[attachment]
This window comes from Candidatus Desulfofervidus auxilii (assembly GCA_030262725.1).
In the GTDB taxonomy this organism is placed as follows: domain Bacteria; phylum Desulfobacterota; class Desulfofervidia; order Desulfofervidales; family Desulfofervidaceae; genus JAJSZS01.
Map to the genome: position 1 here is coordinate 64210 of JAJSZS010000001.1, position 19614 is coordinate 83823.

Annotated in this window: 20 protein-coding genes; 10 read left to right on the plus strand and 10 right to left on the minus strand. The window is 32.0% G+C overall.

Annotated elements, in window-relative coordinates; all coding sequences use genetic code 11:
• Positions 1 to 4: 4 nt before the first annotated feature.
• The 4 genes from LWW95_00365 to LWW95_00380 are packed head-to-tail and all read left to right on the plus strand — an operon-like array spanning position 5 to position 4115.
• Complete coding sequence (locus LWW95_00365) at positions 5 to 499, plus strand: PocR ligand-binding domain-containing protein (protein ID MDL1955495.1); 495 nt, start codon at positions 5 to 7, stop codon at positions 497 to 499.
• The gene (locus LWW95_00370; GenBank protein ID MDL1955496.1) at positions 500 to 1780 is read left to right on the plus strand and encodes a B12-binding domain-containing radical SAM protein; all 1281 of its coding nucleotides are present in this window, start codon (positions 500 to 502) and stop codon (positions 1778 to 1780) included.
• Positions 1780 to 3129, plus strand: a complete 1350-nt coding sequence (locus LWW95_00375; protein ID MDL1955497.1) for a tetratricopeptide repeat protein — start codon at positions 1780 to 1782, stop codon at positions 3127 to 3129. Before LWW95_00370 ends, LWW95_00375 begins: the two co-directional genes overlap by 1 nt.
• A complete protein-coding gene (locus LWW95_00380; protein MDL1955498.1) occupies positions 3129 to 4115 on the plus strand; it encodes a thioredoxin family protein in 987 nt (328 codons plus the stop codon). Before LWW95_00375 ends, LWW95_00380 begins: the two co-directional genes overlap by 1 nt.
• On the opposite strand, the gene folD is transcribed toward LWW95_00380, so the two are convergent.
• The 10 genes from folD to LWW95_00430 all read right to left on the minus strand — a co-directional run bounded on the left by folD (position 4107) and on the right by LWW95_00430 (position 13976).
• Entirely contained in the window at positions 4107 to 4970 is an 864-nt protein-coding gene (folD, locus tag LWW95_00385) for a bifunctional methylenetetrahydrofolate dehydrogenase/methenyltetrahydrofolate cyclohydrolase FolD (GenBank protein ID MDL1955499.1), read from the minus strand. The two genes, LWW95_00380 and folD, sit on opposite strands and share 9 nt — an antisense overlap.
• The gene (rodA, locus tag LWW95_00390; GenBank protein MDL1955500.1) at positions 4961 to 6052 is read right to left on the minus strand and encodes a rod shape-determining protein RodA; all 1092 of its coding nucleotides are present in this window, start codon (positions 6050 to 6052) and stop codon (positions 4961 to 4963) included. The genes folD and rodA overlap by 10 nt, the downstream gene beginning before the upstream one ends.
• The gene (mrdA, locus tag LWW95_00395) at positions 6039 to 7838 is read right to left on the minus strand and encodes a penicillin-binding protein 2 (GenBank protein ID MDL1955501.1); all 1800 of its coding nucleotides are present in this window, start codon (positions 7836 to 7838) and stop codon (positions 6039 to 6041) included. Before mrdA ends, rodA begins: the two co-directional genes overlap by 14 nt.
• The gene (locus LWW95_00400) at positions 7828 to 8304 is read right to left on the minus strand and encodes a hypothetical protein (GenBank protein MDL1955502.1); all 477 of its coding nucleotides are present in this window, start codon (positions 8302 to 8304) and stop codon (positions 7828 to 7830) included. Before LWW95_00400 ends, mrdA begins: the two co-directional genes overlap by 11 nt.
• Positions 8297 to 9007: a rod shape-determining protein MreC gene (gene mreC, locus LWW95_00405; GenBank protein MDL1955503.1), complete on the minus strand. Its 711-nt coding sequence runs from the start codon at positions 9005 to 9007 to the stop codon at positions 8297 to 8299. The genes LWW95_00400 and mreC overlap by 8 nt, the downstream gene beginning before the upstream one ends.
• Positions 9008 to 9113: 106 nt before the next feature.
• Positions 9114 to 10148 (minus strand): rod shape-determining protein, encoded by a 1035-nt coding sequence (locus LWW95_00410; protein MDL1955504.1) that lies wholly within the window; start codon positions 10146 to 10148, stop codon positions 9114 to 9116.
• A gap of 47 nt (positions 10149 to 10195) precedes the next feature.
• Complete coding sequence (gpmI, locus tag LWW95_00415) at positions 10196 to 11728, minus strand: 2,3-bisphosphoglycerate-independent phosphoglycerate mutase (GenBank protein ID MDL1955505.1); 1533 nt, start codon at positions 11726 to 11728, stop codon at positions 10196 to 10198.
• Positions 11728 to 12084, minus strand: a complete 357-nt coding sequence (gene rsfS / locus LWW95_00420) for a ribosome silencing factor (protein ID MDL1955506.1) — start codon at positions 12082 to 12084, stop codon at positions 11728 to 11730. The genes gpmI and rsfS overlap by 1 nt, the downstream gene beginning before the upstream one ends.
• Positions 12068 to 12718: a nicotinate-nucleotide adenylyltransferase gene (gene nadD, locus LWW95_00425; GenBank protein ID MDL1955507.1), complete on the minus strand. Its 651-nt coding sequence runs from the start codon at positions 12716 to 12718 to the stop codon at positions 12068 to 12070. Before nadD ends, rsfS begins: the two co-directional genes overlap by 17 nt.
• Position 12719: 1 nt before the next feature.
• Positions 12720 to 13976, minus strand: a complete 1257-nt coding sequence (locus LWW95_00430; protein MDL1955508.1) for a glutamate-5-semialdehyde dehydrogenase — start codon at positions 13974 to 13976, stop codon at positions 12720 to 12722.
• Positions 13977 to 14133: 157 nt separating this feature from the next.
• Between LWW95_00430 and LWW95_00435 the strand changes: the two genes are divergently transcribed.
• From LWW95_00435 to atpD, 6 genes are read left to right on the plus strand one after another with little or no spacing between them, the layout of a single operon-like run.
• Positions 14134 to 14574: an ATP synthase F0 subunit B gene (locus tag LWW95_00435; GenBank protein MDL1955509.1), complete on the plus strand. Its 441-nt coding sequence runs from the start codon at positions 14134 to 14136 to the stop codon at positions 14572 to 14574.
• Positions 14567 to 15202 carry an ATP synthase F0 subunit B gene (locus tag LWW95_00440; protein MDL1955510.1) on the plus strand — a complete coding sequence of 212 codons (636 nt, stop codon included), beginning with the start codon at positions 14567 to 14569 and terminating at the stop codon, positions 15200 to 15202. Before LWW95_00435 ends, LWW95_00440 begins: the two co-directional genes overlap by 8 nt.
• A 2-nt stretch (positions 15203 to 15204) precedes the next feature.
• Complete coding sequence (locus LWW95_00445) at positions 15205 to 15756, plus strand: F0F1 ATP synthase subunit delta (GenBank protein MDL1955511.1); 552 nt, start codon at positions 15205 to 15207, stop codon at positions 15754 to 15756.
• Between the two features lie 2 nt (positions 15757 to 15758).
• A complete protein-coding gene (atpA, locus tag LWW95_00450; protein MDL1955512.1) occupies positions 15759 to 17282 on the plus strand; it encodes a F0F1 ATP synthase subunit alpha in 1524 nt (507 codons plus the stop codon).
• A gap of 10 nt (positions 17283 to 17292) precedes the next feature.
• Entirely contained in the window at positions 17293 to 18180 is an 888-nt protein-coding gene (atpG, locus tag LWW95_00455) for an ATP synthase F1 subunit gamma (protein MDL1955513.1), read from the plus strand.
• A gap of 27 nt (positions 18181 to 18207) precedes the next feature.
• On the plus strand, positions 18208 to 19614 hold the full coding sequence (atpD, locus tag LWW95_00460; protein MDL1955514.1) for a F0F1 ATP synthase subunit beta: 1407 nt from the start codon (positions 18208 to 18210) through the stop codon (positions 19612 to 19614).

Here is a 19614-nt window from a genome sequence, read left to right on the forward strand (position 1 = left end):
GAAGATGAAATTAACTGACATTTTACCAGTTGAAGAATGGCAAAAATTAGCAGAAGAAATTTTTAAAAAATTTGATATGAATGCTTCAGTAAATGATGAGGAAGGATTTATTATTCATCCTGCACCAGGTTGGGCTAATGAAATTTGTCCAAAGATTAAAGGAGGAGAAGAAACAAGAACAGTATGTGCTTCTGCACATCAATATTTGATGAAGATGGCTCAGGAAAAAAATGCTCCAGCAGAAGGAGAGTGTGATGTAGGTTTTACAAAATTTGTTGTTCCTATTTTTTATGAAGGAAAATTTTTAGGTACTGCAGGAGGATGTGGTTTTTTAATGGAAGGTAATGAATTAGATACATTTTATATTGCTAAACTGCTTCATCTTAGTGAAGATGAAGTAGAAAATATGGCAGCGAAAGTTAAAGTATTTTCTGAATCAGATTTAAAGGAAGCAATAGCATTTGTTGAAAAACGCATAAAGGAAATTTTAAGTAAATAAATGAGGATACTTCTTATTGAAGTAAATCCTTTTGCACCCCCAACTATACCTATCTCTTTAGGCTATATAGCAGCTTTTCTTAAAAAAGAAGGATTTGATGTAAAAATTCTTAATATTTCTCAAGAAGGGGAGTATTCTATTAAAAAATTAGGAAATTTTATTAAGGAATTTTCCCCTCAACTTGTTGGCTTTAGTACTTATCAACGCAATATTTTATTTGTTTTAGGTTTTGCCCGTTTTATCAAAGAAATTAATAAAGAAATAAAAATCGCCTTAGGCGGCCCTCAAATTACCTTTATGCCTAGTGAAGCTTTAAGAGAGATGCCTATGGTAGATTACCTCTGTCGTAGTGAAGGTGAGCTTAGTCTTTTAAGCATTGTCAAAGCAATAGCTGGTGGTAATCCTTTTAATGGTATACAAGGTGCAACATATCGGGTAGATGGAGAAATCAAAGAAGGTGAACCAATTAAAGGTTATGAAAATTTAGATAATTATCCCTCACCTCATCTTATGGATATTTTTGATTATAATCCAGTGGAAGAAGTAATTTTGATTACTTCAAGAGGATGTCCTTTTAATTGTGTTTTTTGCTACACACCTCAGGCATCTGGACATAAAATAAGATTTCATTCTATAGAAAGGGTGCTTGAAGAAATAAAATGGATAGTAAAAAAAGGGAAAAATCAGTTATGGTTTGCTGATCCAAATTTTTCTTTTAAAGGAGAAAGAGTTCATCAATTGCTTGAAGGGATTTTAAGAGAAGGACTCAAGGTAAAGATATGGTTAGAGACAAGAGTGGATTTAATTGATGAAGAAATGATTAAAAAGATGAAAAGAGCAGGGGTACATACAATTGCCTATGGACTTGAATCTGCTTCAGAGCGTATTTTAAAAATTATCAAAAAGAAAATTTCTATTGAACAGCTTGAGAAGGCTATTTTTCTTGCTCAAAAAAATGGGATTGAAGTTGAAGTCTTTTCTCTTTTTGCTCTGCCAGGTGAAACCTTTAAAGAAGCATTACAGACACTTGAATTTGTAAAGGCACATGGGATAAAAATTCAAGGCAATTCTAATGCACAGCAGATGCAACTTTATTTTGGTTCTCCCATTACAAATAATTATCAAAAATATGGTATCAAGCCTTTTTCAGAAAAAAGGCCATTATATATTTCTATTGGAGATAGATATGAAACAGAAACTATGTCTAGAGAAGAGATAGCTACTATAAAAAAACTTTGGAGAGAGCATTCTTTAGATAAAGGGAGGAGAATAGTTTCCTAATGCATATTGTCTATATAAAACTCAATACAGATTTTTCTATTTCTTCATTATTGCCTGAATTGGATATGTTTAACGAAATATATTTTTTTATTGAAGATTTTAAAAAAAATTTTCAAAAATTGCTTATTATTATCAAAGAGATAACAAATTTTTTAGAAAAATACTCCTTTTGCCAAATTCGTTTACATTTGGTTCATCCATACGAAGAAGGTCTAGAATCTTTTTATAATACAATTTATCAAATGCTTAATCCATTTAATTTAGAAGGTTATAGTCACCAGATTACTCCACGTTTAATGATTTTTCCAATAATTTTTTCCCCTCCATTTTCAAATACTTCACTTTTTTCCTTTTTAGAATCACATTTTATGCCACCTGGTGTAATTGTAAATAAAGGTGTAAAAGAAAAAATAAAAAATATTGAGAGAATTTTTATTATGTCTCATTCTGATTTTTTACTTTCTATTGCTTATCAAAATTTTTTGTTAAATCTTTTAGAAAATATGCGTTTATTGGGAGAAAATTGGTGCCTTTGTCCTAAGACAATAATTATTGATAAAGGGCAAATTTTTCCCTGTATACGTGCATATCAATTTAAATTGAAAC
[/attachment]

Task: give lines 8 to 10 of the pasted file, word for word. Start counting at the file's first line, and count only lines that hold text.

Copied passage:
• Complete coding sequence (locus LWW95_00365) at positions 5 to 499, plus strand: PocR ligand-binding domain-containing protein (protein ID MDL1955495.1); 495 nt, start codon at positions 5 to 7, stop codon at positions 497 to 499.
• The gene (locus LWW95_00370; GenBank protein ID MDL1955496.1) at positions 500 to 1780 is read left to right on the plus strand and encodes a B12-binding domain-containing radical SAM protein; all 1281 of its coding nucleotides are present in this window, start codon (positions 500 to 502) and stop codon (positions 1778 to 1780) included.
• Positions 1780 to 3129, plus strand: a complete 1350-nt coding sequence (locus LWW95_00375; protein ID MDL1955497.1) for a tetratricopeptide repeat protein — start codon at positions 1780 to 1782, stop codon at positions 3127 to 3129. Before LWW95_00370 ends, LWW95_00375 begins: the two co-directional genes overlap by 1 nt.